Falling apart…

Back in March, we wrote about the complex planning chain involving the housing development at Dry Street, the re-location of the Basildon campus of South Essex College to the current site of Basildon Market and the re-location of the market to St. Martin’s Square: A breakdown in the chain?https://southessexstirrer.wordpress.com/2017/03/27/a-breakdown-in-the-chain/ Well, evidence is growing that there really is a break in the chain, one that centres around the fate of the Basildon campus of South Essex College…

We noted with interest this comment on the GAG2011 Facebook page:
Are South Essex College actually quitting Basildon leaving behind a mess? They were the key factor in the Nethermayne /Dry Street development. The plan to sell the current college land and relocate to the town centre was essential for the development to go ahead. Basildon Council agreed to move the market and allow a new college to be built. Basildon Council were so committed they even got Essex CC to give them more money when they ran out of cash relocating the market. Phase 2 of the development which involves demolition of the college has now been granted but there is no sign of a new one and now the college is in special measures. So are the young people of Basildon going to lose the college altogether? We want to know!
Now in a previous guise, we’ve had our differences with GAG2011 over tactics but what we like about them is that they are pretty thorough when it comes to researching stuff and backing up statements with facts. So their comment above has to be taken seriously. Whether Basildon Council (and South Essex College for that matter) will ever come up with a straight answer is however, another matter…

South Essex College are currently in special measures – https://www.gov.uk/government/uploads/system/uploads/attachment_data/file/628656/SFA-Current_Notices_of_Concern_and_Serious_Breach-Issue-17-July_2017_fin….pdf With Phase Two of the housing development at Dry Street having received detailed planning permission, logically the demolition of the current site of the college should be getting underway at some point. However, work on the re-location of the market is proceeding at a snail’s pace and there’s no sign of any progress being made on re-locating the college to the town centre. There’s growing speculation that there may be no long term future for South Essex College in Basildon…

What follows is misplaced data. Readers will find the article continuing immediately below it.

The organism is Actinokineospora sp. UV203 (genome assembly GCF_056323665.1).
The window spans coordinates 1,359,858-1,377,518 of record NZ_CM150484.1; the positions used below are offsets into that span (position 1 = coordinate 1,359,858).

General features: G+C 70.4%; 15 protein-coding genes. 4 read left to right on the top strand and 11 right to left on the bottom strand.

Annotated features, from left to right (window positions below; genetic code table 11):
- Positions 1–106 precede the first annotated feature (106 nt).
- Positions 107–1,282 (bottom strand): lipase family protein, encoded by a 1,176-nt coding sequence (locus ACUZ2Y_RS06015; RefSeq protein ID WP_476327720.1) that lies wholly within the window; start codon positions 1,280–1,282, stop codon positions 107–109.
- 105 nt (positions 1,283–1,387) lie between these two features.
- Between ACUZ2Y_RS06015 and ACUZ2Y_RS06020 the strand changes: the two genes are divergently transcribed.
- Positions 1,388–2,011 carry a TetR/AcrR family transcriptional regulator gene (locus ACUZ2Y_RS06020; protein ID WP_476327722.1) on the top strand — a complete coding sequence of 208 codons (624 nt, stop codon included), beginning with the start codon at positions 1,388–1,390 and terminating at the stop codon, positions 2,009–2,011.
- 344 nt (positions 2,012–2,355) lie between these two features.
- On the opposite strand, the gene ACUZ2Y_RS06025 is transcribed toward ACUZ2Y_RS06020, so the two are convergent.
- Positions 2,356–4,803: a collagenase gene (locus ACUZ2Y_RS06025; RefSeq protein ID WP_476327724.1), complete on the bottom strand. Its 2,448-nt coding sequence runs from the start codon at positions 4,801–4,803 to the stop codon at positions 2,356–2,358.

It’s well worth reading the comments below the post quoted above on the GAG2011 Facebook page as they reveal a total breakdown of trust in the planning system and a considerable degree of cynicism about the integrity of local government. A growing number of people are coming to the realisation that Basildon Council have pulled the wool over people’s eyes regarding this planning chain that has resulted in the destruction of much loved open space at Dry Street and the desecration of St. Martin’s Square. It looks as though the council (and the college) could well deservedly become victims of their own hubris…

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Notice to Basildon Council – FFS, listen to your tenants!

For years, residents at Brooke House have been nagging an out of touch, arrogant Basildon Council to be open and honest with them about the future of their block to no avail. When there was a consultation about the future of the town centre, the council somehow managed to avoid sending consultation forms to any of the residents in Brooke House – a blatant snub if ever there was one. As for maintenance of the block, a quick tour round the public areas is enough to confirm that Basildon Council’s policy is one of blatant neglect although, in private, they might like to refer to this as ‘managed decline’. It’s common knowledge that the council want Brooke House ‘re-developed’ as soon as the right offer comes along and that they couldn’t give a s*** about the residents currently living there.